How to Charge a Makita Screwdriver Properly
Hello! The network often asks how to store the screwdriver batteries correctly so that they do not fail prematurely. In this article I will try to answer the question posed.
At one time, I also asked this question, and one wonderful thought occurred to me: “Why not look at any screwdriver in the instruction manual?”. With this “brilliant” thought, I took instructions from Makita and. Found only general words in it. Well, this is about what you need to store so that the battery contacts cannot be accidentally closed with a paper clip, coin or other metal object, that the storage should be in conditions where the air temperature does not exceed 50 degrees, well, and the like, which is of course also important but it’s kind of clear.
And everyone is interested in about such questions:
- At what charge level should batteries be stored?
- Do they need to be removed from the screwdriver, or can one be left inserted?
- How long can I store without recharging?
As a result, after reviewing the instructions from different manufacturers, I managed to find some useful information. Over, even if you look at the instructions of different screwdrivers of the same manufacturer, but differing in the type of battery, it will be the same. At the same time, if the manufacturer believes that it is necessary to indicate some specific information for certain types of batteries, then it is indicated, but in general, for all types of conditions, the conditions are basically the same.
Here, for example, is what AEG writes:
And here is the information from DeWalt:
Or here Makita for all types of batteries gives universal advice, recharge the batteries every six months of storage, if they have been idle for so long.
In general, what can we say based on information provided by manufacturers? Let’s go in order.
What is the best way to store batteries. Charged or discharged?
If the battery is nickel-cadmium or nickel-metal hydride, then it must be left with a full charge if you plan to store it for less than 30 days, and with a charge of 30-50% of the maximum capacity if the storage period exceeds 30 days.
According to DeWalt, lithium-ion batteries must be left fully charged. Although this is a strange rule, because of all that I had to learn about this type of battery, I know that lithium-ion batteries self-discharge very slowly (they lose about 4% per year). Apparently DeWalt in this case simply decided to play it safe, because the user can leave the battery completely seated in storage. Many probably know that lithium-ion batteries have electronics that shut off the current supply when the charge level reaches a certain minimum mark. For the user it will be zero, but in fact there is still a charge there. And if such a battery is left to be stored without pre-charging, then it simply can even reach a real zero even with its low discharge rates. And for lithium-ion batteries, this is death. They cannot be completely discharged, which is why electronics are worth it. Here at DeWalt and reinsured. Well, I think so.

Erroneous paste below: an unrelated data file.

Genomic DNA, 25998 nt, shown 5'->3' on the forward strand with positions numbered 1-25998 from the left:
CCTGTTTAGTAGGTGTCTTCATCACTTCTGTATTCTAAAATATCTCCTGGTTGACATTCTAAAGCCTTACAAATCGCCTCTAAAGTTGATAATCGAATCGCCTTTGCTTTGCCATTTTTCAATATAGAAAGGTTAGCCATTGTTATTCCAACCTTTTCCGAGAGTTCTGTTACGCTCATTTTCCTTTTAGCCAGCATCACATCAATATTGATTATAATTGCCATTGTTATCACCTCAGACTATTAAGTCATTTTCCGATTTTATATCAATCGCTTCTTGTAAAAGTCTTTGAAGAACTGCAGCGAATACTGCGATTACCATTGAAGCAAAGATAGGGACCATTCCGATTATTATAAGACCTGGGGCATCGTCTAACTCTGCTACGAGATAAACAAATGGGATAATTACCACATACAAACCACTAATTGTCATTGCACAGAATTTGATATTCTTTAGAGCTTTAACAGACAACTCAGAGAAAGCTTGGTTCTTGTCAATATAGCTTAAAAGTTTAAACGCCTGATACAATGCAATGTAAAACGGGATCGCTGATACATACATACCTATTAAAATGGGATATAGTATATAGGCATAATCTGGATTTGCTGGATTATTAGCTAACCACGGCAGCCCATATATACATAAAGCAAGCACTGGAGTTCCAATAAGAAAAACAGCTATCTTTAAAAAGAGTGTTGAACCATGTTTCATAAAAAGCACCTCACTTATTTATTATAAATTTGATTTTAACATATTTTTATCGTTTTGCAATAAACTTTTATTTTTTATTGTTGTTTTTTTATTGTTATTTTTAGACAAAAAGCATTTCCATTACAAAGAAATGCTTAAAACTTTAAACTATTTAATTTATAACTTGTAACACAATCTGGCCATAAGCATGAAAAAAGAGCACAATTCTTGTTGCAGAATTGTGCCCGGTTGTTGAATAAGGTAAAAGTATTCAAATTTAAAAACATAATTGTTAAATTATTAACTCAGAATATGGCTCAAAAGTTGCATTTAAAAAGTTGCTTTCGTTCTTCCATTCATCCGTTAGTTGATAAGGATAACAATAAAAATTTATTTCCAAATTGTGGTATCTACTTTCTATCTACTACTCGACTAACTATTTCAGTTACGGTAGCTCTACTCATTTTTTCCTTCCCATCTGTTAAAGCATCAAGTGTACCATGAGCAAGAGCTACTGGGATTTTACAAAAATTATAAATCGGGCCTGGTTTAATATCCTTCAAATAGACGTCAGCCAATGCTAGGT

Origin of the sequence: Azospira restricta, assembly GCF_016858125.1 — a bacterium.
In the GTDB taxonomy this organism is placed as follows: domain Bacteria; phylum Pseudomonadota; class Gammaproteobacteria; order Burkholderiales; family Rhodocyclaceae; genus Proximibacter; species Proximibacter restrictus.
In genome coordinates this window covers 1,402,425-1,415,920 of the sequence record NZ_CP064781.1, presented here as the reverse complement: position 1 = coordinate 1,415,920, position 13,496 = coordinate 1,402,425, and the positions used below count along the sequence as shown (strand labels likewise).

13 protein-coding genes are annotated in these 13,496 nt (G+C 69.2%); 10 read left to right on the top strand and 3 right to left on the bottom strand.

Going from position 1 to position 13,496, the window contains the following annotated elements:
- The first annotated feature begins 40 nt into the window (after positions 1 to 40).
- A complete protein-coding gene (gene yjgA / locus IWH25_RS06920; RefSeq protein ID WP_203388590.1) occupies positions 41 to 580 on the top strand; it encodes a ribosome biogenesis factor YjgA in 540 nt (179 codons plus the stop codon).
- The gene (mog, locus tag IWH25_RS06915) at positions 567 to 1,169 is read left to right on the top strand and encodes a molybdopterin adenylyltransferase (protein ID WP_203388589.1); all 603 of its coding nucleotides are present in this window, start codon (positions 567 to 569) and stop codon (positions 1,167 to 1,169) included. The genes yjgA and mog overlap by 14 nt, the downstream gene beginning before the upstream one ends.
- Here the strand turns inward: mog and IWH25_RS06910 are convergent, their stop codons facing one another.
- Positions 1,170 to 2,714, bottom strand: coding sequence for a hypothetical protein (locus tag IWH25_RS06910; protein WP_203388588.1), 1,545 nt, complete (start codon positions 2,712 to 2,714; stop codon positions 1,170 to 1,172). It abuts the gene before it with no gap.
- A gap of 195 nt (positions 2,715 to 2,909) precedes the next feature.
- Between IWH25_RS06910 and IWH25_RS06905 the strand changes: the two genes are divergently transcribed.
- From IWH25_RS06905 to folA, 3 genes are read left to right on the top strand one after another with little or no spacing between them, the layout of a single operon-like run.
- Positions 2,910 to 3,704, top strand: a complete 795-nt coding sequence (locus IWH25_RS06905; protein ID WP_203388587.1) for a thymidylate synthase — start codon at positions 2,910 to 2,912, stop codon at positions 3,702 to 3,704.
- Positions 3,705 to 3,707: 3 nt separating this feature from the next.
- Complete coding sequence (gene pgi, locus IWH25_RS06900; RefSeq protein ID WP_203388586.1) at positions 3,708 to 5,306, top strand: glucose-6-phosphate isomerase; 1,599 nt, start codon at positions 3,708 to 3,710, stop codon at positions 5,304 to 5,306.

Do I need to remove the battery from the screwdriver during storage?
Here we use simple logic. Screwdrivers from the factory come packaged so that one of the batteries is inserted into them.
At the same time, the manufacturer, I think, took into account that the device can not reach the end consumer right away. For some time, which can be measured over the years, a screwdriver can simply be in stock.
Since the manufacturer initially packs them with an inserted battery, it means that they can be stored in this way.
How long can batteries be stored without recharging?
As you can see from the above information from manufacturers, recharge long-lasting batteries you need every six months.
But since the instructions are universal, this rule also applied to lithium-ion batteries. It seems that with their extremely low self-discharge, such batteries can be stored without recharging for several years. Unless of course they were completely planted before storage.
And here one more question arises: how can the batteries be stored for years in warehouses until they are purchased by the end user and not deteriorate?
But once they are brought into a state of full capacity, they begin to require recharging every 6 months.
To summarize, we draw the following conclusions:
- Nickel-cadmium and nickel-metal hydride batteries must be fully charged if the shelf life is less than 30 days, and leave them with a charge of 30-50% of the total capacity if the shelf life is more than 30 days, and they should be recharged every six months for long-term storage ;
- With lithium-ion batteries, you can do the same procedures, but it seems that if you do not stick to it, then nothing bad will happen to them, the main thing is not to leave them for long-term storage fully planted.
Well, I hope I managed to clarify this issue. Thank you and see you soon!